Citing documents and interviews with several US officials, Kimberly Dozier of the Associated Press wire service reported on Jan. 17 that the US military’s Northern Command (Northcom) has a new special operations headquarters in Colorado, to be used “to teach Mexican security forces how to hunt drug cartels the same way special operations teams hunt al-Qaida.” A Dec. 31 memo signed by Defense Secretary Leon Panetta transformed the Northcom special operations group into the new command headquarters, which will be led by a general rather than a colonel. The staff will increase from 30 to 150.
According to Dozier, this is the latest effort by US Special Operations Command (SOCOM) head Adm. Bill McRaven “to migrate special operators from their decade of service in war zones in Iraq and Afghanistan to new missions.” SOCOM “has already helped Mexican officials set up their own intelligence center in Mexico City to target criminal networks, patterned after similar centers in war zones built to target al-Qaida in Afghanistan and Iraq,” Dozier wrote. Mexican military, intelligence and law enforcement officers have reportedly visited SOCOM facilities at Fort Bragg in North Carolina, and Mexican officials also visited a SOCOM targeting center at the Balad air base in Iraq before the US troop withdrawal in 2011, according to a former US official.
The Mexican government hasn’t expressed an opinion on Northcom’s plan to help with its “war on drugs,” but Agnes Gereben Schaefer of the California-based Rand Corporation intelligence group told Dozier that Mexican president Enrique Peña Nieto would probably support the plan. “He has talked about setting up a paramilitary force…made up of former military and police forces, which he has described as more surgical” than the current effort, Schaefer said. At least 50,000 Mexicans have died in the wave of violence that followed the militarization of anti-narcotics efforts that former president Felipe Calderón Hinojosa started at the beginning of his 2006-2012 administration. (Miami Herald, Jan. 17, from AP)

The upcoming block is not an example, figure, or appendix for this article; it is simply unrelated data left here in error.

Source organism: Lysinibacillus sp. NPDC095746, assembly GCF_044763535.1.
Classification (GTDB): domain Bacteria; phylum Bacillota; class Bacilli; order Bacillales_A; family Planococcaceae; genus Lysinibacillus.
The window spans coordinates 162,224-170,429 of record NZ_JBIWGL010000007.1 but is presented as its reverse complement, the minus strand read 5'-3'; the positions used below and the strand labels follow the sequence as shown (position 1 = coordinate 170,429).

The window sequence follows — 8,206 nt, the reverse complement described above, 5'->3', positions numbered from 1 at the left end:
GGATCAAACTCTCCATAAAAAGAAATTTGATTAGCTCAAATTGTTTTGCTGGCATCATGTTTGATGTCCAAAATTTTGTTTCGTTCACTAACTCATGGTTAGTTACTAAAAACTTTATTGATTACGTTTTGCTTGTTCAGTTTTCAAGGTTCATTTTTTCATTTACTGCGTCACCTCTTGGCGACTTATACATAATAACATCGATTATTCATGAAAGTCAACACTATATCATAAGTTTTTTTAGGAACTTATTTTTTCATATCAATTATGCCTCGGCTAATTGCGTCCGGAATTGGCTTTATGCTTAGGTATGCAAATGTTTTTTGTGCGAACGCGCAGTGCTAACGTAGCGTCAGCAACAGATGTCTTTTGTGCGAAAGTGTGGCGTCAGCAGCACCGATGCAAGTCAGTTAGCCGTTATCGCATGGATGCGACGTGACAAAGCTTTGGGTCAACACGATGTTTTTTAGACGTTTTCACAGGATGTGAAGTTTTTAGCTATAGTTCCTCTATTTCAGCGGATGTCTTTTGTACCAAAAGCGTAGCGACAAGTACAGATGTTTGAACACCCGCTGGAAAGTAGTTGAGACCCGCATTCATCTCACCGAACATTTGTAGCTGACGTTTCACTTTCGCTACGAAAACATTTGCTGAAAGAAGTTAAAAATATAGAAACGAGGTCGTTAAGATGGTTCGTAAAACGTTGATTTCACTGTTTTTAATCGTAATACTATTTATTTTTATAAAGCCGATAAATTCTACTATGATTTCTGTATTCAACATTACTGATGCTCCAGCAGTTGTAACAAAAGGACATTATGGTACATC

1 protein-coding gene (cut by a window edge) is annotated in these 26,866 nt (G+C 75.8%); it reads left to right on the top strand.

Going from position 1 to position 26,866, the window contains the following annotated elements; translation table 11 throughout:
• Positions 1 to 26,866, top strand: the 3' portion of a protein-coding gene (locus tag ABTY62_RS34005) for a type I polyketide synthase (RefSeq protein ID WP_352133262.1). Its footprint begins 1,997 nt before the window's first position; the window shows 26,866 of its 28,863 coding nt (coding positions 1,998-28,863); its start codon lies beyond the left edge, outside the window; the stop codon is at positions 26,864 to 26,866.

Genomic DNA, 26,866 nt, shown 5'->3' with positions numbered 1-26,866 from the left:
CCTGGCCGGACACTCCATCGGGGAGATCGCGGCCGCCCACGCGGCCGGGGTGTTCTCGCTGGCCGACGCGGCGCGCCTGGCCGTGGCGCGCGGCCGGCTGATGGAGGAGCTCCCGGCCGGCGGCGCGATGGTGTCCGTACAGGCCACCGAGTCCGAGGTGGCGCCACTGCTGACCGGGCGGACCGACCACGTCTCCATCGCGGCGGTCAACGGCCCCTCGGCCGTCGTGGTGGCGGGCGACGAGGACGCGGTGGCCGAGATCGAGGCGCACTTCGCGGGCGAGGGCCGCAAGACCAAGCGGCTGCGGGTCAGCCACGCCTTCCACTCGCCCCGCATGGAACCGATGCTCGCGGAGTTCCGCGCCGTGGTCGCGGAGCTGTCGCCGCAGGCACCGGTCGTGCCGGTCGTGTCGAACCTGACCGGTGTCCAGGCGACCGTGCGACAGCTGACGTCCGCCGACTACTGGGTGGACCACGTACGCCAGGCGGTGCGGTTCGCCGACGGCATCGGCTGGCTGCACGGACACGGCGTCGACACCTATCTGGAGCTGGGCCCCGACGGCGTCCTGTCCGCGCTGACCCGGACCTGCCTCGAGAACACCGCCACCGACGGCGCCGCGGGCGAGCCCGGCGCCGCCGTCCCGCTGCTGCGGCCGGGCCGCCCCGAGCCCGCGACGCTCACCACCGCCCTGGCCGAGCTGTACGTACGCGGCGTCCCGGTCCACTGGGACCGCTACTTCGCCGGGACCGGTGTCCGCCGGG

In a Jan. 18 blog post, Washington Office on Latin America (WOLA) researcher Adam Isacson noted that the new development “signals a closer relationship” between the US military and Mexico’s National Defense Secretariat (SEDENA) under President Peña; the Mexican military has traditionally been suspicious of the US. “[A]s Special Forces units leave Afghanistan ahead of the 2014 drawdown, there will be many more of them available for training and other missions in Latin America,” Isacson wrote. “The pace of Special Forces deployments—low-profile, under the radar, mostly for training, but also serving other purposes, like intelligence-gathering—is very likely beginning to pick up throughout the hemisphere.” (Just the Facts blog, Jan. 18)
From Weekly News Update on the Americas, Jan. 20.